3. Spiritual Practice

Christian churches talk about "making disciples." What they mean by this, when the particularities of Christian doctrine are removed, is a process for helping people become more mature:
  • spiritually;
  • emotionally;
  • ethically.
Unitarian Universalists are interested in this, too!

The path of transformation entails spiritual practice.

We might start a spiritual practice wanting our spiritual muscles strong, toned, trim, and limber. If we do keep at it, we might gradually come to see that there's nothing to attain – except the knowledge that there’s nothing to attain. A visitor to a Zen center heard the master give dharma talk. In the talk, the master spoke of how Zen really about being ordinary. Afterwards the visitor asked the master, “Ordinary? So, then, what is the difference between you and me?” The master said, “There is no difference – only, I know that.”

We do the practice not to attain something. We do the practice just to do the practice. Dish-washing becomes spiritual practice when it is done just to be doing it. As Thich Nhat Hanh says:
"There are two ways to wash the dishes. The first is to wash the dishes in order to have clean dishes and the second is to wash the dishes in order to wash the dishes."
With the second way, dish-washing is a spiritual practice; with the first way, it is not. There are many, many forms of spiritual practice. The traditional idea of spiritual practice in the West has been Bible study and prayer. Possible spiritual practices also include:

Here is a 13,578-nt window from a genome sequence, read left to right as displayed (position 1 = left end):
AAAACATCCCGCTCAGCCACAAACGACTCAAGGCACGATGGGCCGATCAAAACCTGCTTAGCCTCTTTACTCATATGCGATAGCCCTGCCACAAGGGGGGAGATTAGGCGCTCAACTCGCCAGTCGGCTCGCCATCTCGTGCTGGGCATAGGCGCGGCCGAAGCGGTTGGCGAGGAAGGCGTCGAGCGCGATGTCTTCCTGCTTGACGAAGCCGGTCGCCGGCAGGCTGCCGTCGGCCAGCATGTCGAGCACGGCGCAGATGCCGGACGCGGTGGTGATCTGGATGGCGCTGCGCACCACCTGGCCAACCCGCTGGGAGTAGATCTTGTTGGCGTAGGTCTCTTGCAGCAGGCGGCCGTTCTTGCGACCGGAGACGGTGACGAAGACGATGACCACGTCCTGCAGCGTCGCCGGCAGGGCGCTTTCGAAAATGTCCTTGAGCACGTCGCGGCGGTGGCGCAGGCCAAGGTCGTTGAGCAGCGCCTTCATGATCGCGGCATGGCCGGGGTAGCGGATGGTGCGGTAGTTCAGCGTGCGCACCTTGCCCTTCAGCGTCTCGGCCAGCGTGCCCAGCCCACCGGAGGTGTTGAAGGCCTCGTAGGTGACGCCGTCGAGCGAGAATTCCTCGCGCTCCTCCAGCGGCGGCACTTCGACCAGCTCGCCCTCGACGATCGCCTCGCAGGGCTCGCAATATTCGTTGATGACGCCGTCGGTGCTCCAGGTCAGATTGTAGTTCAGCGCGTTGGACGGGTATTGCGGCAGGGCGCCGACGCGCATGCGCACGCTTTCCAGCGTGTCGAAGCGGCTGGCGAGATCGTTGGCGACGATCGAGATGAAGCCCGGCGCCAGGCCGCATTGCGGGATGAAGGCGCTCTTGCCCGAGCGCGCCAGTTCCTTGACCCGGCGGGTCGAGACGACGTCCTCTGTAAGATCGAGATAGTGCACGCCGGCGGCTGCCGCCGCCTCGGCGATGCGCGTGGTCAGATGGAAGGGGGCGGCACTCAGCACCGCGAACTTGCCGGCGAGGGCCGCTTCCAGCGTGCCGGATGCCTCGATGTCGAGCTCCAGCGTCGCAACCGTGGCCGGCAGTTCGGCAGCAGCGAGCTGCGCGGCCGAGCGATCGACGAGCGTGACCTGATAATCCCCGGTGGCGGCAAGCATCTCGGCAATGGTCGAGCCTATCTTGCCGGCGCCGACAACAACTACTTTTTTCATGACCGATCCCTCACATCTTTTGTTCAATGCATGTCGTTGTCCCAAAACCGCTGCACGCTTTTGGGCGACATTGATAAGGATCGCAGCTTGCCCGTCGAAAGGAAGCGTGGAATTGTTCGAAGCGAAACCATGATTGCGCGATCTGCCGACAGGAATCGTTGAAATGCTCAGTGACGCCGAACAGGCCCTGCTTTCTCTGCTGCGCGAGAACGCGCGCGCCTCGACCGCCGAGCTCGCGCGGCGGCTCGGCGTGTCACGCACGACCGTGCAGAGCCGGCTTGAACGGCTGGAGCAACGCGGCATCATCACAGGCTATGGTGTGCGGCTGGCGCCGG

• yoga
  • martial arts
  • social action / charitable giving
  • vegetarianism
  • living simply
  • cooking
  • eating
  • not eating (fasting)
  • quilting or knitting
  • painting or sculpting
  • dancing
  • gardening
  • long-distance running
  • hiking in the woods
  • walking along the beach
  • playing a musical instrument or singing
  • listening attentively to music
This is only a suggestive "starter" list. Many other activities and intentional commitments might be spiritual practices. Any number of things can be spiritual practices if they are approached with a deliberate intention to get out of our judging mind for a while, and just accept, affirm, and appreciate. If we invite ourselves to equanimity as we undertake the activity, or if the commitment brings attention to compassion, or if we find the activity a vehicle for self-forgetfulness and transpersonal identification, then it can be, for us, a spiritual practice.

At the same time, none of these activities is necessarily or inherently spiritual. Bible study for the purpose of getting an "A" in a Bible class is not a spiritual practice. Nor is a "prayer" asking God for a Mercedes Benz.

Not Goal Directed. If you're new to the concept of spiritual practice, I recommend beginning with an activity that is as utterly without a goal or purpose as possible. Purpose invites judgment about accomplishment or not. Later on, though, it's OK for your practice to include a goal: as long as the goal isn't really the reason you're engaging in the practice. For example, it's OK to give some notice to whether or not the dishes are getting clean as long as your real reason for washing them isn't to get them clean . . . but just to wash them. Any hint of being upset or disappointed if the goal isn't met indicates the activity isn't a spiritual practice.